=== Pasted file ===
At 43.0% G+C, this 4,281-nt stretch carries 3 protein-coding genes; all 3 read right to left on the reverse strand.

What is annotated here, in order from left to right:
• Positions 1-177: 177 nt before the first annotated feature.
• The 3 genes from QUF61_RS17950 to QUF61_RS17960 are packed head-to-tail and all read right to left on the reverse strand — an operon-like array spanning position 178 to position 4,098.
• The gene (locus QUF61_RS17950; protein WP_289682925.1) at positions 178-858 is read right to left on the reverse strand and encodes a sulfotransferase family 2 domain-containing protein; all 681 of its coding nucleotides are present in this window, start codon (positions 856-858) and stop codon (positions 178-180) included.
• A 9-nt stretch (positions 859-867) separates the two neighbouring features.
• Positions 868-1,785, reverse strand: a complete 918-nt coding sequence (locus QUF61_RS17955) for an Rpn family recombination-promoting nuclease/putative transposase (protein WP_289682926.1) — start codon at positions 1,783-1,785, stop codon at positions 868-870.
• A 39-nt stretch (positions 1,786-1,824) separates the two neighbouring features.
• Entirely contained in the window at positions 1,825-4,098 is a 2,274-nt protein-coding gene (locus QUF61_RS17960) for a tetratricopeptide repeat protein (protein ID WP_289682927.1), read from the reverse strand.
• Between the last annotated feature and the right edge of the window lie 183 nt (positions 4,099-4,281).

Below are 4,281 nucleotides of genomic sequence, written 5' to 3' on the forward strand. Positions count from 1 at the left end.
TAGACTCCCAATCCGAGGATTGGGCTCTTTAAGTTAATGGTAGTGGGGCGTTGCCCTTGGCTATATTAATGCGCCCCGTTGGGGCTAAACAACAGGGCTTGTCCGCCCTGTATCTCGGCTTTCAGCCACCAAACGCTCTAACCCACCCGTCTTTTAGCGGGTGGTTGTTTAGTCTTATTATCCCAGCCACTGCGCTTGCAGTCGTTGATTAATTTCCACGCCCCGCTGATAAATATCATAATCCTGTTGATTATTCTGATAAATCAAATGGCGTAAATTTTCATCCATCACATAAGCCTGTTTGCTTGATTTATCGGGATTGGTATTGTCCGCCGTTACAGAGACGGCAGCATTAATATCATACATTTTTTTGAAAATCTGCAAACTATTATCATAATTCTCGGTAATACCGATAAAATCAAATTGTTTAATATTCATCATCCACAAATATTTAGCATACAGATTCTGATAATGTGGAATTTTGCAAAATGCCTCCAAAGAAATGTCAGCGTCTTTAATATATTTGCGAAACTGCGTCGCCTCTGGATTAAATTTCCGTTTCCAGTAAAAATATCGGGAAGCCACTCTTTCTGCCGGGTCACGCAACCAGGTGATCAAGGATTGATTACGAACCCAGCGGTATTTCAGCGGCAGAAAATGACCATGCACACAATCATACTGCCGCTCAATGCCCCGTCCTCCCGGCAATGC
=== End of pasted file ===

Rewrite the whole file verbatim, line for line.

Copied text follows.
At 43.0% G+C, this 4,281-nt stretch carries 3 protein-coding genes; all 3 read right to left on the reverse strand.

What is annotated here, in order from left to right:
• Positions 1-177: 177 nt before the first annotated feature.
• The 3 genes from QUF61_RS17950 to QUF61_RS17960 are packed head-to-tail and all read right to left on the reverse strand — an operon-like array spanning position 178 to position 4,098.
• The gene (locus QUF61_RS17950; protein WP_289682925.1) at positions 178-858 is read right to left on the reverse strand and encodes a sulfotransferase family 2 domain-containing protein; all 681 of its coding nucleotides are present in this window, start codon (positions 856-858) and stop codon (positions 178-180) included.
• A 9-nt stretch (positions 859-867) separates the two neighbouring features.
• Positions 868-1,785, reverse strand: a complete 918-nt coding sequence (locus QUF61_RS17955) for an Rpn family recombination-promoting nuclease/putative transposase (protein WP_289682926.1) — start codon at positions 1,783-1,785, stop codon at positions 868-870.
• A 39-nt stretch (positions 1,786-1,824) separates the two neighbouring features.
• Entirely contained in the window at positions 1,825-4,098 is a 2,274-nt protein-coding gene (locus QUF61_RS17960) for a tetratricopeptide repeat protein (protein ID WP_289682927.1), read from the reverse strand.
• Between the last annotated feature and the right edge of the window lie 183 nt (positions 4,099-4,281).

Below are 4,281 nucleotides of genomic sequence, written 5' to 3' on the forward strand. Positions count from 1 at the left end.
TAGACTCCCAATCCGAGGATTGGGCTCTTTAAGTTAATGGTAGTGGGGCGTTGCCCTTGGCTATATTAATGCGCCCCGTTGGGGCTAAACAACAGGGCTTGTCCGCCCTGTATCTCGGCTTTCAGCCACCAAACGCTCTAACCCACCCGTCTTTTAGCGGGTGGTTGTTTAGTCTTATTATCCCAGCCACTGCGCTTGCAGTCGTTGATTAATTTCCACGCCCCGCTGATAAATATCATAATCCTGTTGATTATTCTGATAAATCAAATGGCGTAAATTTTCATCCATCACATAAGCCTGTTTGCTTGATTTATCGGGATTGGTATTGTCCGCCGTTACAGAGACGGCAGCATTAATATCATACATTTTTTTGAAAATCTGCAAACTATTATCATAATTCTCGGTAATACCGATAAAATCAAATTGTTTAATATTCATCATCCACAAATATTTAGCATACAGATTCTGATAATGTGGAATTTTGCAAAATGCCTCCAAAGAAATGTCAGCGTCTTTAATATATTTGCGAAACTGCGTCGCCTCTGGATTAAATTTCCGTTTCCAGTAAAAATATCGGGAAGCCACTCTTTCTGCCGGGTCACGCAACCAGGTGATCAAGGATTGATTACGAACCCAGCGGTATTTCAGCGGCAGAAAATGACCATGCACACAATCATACTGCCGCTCAATGCCCCGTCCTCCCGGCAATGC